In northern and central Italy, the traveler is often struck by the spindly towers constructed in medieval times, many around the 13th century. Sometimes, as in the case of San Gimignano, a small city might, from a distance, look very much like a modern vertical city space--as if you'd spotted a misplaced and ethereal Manhattan.
A (very) short history of medieval Italy
After attempts by Franks, Goths, and Lombards to conquer and unify post Roman Italy, the collapse of state power and relative peace from outside invasion in the 10th through the 14th century saw a doubling of the Italian population and a great expansion of both city size and merchant capitalism. With the state weakened, the ruling elite changed; the bishops and agents of the state giving way to knights, feudal magnates, and episcopal clergy who formed itself into local communes. Those aristocratic communes and the city states they administered became the ruling forces in various cities throughout Italy.
The communes were associations of men who collectively held public authority and ruled and administered their cities; a few elite families could control a city. But by the end of the 12th century, competitive rivalries between families started to turn deadly, and by the end of the 12th century it became common to build defensive towers as fortresses and lookout spots as members of the aristocracy retreated into the safety of their clans.
These clans entered into alliances with other associations, and members collectively ruled sections of the city, with "their" tower or towers in the center. Access of members to the tower or towers was by underground passage or bridges from the upper stories of their houses to upper windows of a tower. The towers stood as a symbol of a clan's power and influence, the higher the tower the more influential a clan was, but they also served as safe havens and lookout spots for a nervous aristocracy.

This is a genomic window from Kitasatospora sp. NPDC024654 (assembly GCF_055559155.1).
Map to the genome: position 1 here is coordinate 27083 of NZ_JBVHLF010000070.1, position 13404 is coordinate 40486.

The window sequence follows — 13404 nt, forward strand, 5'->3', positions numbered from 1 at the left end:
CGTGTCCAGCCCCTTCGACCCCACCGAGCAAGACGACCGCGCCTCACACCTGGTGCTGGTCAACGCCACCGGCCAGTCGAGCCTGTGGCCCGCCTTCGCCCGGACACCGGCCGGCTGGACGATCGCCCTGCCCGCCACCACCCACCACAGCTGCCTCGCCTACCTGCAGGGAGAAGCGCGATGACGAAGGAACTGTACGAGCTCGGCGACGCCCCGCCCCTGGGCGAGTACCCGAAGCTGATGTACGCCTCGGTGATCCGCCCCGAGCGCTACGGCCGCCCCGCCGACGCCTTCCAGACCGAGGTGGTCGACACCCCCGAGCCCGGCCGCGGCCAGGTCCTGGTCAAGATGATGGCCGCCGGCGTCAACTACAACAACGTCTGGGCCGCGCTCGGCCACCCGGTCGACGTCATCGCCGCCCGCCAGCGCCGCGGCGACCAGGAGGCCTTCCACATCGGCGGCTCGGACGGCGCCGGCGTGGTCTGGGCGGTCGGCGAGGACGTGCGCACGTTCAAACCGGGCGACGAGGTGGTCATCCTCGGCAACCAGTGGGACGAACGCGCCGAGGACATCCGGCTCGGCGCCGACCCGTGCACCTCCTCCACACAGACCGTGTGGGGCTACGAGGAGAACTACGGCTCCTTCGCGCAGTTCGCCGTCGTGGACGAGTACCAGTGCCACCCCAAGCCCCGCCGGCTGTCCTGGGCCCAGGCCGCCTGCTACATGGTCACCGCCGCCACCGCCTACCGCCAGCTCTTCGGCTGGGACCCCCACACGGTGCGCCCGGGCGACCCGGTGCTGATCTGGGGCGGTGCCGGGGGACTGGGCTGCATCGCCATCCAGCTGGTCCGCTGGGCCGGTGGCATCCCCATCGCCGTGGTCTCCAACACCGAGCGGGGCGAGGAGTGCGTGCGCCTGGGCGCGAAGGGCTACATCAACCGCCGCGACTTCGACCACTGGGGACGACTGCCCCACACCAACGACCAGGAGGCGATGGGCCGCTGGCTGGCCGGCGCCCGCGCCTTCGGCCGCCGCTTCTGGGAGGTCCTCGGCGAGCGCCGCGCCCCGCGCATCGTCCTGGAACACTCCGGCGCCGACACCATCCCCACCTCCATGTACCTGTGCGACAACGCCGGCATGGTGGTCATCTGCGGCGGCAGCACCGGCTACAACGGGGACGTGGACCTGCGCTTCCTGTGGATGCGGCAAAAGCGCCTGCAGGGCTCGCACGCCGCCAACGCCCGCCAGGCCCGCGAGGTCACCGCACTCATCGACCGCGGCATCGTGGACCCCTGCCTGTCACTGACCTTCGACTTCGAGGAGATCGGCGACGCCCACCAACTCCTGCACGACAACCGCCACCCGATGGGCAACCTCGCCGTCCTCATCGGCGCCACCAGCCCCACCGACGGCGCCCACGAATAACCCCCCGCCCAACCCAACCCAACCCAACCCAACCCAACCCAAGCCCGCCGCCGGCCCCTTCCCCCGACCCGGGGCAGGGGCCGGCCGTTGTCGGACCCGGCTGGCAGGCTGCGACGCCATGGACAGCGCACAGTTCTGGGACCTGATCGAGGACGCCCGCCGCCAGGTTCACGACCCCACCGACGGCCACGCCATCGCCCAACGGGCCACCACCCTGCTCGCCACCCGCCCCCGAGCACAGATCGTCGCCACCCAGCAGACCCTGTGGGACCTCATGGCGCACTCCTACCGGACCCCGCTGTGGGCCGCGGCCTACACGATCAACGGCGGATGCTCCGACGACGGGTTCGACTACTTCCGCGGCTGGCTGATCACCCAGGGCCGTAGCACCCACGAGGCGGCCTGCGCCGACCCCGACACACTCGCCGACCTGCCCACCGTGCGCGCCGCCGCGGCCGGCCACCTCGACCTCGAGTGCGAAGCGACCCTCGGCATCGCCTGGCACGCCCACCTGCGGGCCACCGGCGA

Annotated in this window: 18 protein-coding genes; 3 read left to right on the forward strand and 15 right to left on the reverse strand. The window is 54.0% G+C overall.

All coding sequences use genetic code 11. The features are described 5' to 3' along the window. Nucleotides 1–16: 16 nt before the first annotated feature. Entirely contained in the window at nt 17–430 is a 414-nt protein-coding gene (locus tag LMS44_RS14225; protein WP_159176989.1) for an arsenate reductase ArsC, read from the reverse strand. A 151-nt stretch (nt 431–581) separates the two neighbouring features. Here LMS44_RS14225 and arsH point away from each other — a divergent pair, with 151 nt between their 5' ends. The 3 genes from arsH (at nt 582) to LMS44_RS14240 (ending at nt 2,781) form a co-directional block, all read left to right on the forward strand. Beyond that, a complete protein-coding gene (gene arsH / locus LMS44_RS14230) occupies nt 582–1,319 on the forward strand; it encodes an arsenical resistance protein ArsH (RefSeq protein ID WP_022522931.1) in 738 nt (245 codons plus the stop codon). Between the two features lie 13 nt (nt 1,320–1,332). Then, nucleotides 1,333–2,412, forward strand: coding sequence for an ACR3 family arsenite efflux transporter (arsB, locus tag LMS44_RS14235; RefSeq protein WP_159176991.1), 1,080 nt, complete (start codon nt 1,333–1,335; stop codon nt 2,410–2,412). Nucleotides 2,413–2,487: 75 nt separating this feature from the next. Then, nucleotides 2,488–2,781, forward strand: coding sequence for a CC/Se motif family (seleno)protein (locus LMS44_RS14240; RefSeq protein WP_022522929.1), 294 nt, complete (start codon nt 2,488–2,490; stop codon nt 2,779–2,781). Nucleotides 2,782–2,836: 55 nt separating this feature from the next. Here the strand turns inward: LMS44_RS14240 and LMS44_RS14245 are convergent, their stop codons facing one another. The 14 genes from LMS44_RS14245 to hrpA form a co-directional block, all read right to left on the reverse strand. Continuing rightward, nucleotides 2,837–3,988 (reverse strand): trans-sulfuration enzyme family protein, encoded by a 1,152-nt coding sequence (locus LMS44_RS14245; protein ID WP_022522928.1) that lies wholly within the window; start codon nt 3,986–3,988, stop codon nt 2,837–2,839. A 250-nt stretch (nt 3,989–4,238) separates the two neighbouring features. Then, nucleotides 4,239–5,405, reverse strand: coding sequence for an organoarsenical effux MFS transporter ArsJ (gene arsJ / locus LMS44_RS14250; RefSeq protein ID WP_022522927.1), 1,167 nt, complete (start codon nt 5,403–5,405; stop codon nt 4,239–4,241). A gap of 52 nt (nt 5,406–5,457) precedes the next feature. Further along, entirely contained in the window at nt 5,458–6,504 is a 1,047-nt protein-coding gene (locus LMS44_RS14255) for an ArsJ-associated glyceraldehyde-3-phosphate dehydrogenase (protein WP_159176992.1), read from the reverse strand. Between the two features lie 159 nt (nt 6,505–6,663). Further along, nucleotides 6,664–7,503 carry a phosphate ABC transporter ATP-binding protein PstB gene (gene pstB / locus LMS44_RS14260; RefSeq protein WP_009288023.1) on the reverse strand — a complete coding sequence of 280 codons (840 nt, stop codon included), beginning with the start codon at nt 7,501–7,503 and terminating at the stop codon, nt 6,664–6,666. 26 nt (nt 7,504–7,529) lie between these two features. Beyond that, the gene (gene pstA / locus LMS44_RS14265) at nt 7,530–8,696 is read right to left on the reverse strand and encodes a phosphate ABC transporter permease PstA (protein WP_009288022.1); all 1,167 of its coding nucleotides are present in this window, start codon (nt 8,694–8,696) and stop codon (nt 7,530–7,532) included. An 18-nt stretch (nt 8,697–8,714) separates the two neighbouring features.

As the clans quarreled and quarters dominated by them degenerated into armed war zones, the neighborhoods and their emerging middle classes began to organize themselves into societies and guilds to protect the value of their labor and to combat the street violence promoted by the nobility. The aristocratic communes started losing power to popular communes. The popolo eventually won out, seizing power from the aristocracy 500 years before the French Revolution.
To the traveler, the long period of independence of the Italian cities and regions gives each a unique character; traveling through Italy is like burrowing through a complex layer cake of historical artifacts bound together by a fierce adherence to local traditions. The food of Italy, for example is not Italian, it's regional, as are many of the architectural traditions and festivals. It's a delicious combination that delights the senses at every turn. Bring a fork and a camera.
Medieval Towers for the Traveler to View
You'll see towers in the "centro storico" of many Italian cities.
The city most noted for its towers is San Gimignano. 14 of its original 72 towers survive (pictures).
Perhaps the best known tower is Torre degli Asinelli in Bologna, which stretches 97.20 meters into the sky and leans by two meters. It shares a space in Bologna's Piazza Maggiore with La Torre della Garisenda at 48.16 meters. (picture)
The history above has been drawn largely from A Traveller's History of Italy by Valerio Lintner . I highly recommend the book for visitors interested in the history that drove the innovations and cultural artifacts they see in their travels.